Author: Adam Heppell
Date: Tuesday 8th June 2021
As an annual campaign, Carers Week is a great opportunity to say a big thank you to all those whose vital work as carers provide vital support to those in need. Even if it’s just listening to somebody. In elderly cases, this might be the only regular interaction with another person all day.
A carer helps with daily living, each case is different. A carer may be needed for help with shopping, others may need assistance with travel, emotional support, or perhaps 24/7 supervision. An individual might need a carer for a plethora of reasons including disability, injury, mental health, or a degenerative condition.
The pandemic has meant many more people have stepped up to support others. New figures released for Carers Week show an estimated 4.5 million people in the UK have become unpaid carers as a result of the Covid-19 pandemic. This is on top of the 9.1 million unpaid carers who were already caring before the outbreak, bringing the total to 13.6 million. 2.7 million women (59%) and 1.8 million men (41%) have started caring for relatives.
This year’s theme is ‘Make Caring Visible and Valued'. In many instances, a relative or friend assumes the role of carer. People often feel compelled to help and find it difficult to do nothing. This could mean that new carers don’t know how to seek help or perhaps they don’t want to admit they are struggling. One might also begin caring for a friend and underestimate the scale of the task.
By extension, the support network of a carer is often unaware of the true extent of what might be involved to care for somebody, meaning that carers could miss out on the support they need themselves.
Emotional Impact and Support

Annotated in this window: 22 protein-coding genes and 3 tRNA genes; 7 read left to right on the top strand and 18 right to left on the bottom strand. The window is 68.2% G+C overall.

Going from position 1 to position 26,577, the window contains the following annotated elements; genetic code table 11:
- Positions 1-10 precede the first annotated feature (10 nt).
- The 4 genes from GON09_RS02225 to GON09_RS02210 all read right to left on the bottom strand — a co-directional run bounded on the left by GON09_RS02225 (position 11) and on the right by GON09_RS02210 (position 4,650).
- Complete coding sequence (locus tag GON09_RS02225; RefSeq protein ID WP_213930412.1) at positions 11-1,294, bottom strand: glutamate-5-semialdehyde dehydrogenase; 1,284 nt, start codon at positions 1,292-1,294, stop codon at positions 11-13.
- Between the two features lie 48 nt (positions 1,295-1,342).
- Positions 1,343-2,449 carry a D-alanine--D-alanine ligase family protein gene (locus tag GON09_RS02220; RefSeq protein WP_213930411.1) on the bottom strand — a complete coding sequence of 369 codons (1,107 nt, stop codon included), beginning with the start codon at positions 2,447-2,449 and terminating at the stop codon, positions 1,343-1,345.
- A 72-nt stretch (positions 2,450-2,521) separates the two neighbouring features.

While caring for someone can be rewarding, it might also be draining at times and might even lead to carers being isolated themselves. The demands of caring for someone might also mean it can be difficult to juggle a job alongside, which could mean they may struggle financially. It’s important that carers are given time and opportunities to take a break where they need. Support groups and resources where carers can share their experiences can often help both themselves and also new carers unsure of what to expect. Respite is also a good stop-gap option for all parties.
Caring might also impact one’s leisure time that could be used to take a break. Research released for Carers Week has found that some needing carers lost, on average, 25 hours of support a month prior to the pandemic.
72% of carers have not had any breaks from their caring role. Of those who got a break, a third (33%) used the time to complete practical tasks or housework, and a quarter (26%) to attend their own medical appointments.
Three quarters (74%) reported being exhausted as a result of caring during the pandemic, and more than a third (35%) said they feel unable to manage their unpaid caring role.
The cost of caring for somebody can be overwhelming. Benefits such as Carers Allowance and Personal Independence Payment and others are designed to assist with the cost but it can still prove difficult. Higher utility bills, transport costs and the cost of care services can all strain household finances.
There are an estimated 800,000 young carers in the UK. It can be particularly difficult for them as the extra responsibilities often mean they can miss out on vital development and opportunities such as sport and clubs that most children can take for granted. The pressure can often mean they have reduced time with their friends. Normal pressures associated with young adulthood such as exams can pale into insignificance which can have an impact on their future. Indeed research carried out by the Children Society indicates that 1/3 of young carers are affected by mental health concerns. Furthermore, 27% of young carers surveyed aged 11-15 miss or have difficulties at school due to their caring responsibilities.
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